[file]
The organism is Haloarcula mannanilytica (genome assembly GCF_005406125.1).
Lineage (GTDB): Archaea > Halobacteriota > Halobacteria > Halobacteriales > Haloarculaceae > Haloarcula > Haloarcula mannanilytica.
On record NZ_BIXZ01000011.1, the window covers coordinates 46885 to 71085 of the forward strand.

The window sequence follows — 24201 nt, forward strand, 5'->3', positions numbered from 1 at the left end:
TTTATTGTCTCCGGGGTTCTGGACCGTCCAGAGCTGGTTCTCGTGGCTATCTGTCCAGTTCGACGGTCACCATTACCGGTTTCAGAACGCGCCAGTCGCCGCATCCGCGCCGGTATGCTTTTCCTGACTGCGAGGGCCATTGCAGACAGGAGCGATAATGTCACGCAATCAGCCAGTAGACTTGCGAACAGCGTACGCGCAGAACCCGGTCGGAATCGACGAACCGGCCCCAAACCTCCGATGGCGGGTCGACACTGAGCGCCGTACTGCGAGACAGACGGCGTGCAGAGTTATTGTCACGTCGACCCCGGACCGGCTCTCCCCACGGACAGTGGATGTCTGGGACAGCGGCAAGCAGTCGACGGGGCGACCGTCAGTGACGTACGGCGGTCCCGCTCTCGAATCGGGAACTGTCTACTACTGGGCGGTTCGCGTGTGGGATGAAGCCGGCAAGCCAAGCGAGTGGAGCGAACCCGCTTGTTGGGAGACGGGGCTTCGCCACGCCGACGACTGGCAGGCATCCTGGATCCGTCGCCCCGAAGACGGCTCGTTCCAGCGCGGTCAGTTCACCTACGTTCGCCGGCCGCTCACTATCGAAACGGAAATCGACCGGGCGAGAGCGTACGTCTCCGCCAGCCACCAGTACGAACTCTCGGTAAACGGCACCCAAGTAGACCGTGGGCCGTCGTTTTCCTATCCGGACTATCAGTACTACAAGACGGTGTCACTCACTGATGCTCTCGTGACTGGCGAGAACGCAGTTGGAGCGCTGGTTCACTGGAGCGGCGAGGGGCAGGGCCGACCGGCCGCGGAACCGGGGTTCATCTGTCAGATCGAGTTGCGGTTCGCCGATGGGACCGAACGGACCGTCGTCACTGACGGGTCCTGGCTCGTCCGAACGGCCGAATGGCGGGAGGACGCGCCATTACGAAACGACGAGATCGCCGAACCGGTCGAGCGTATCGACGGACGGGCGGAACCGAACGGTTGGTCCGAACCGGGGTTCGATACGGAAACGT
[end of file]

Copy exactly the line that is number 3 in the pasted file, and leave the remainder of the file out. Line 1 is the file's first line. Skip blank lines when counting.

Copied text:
On record NZ_BIXZ01000011.1, the window covers coordinates 46885 to 71085 of the forward strand.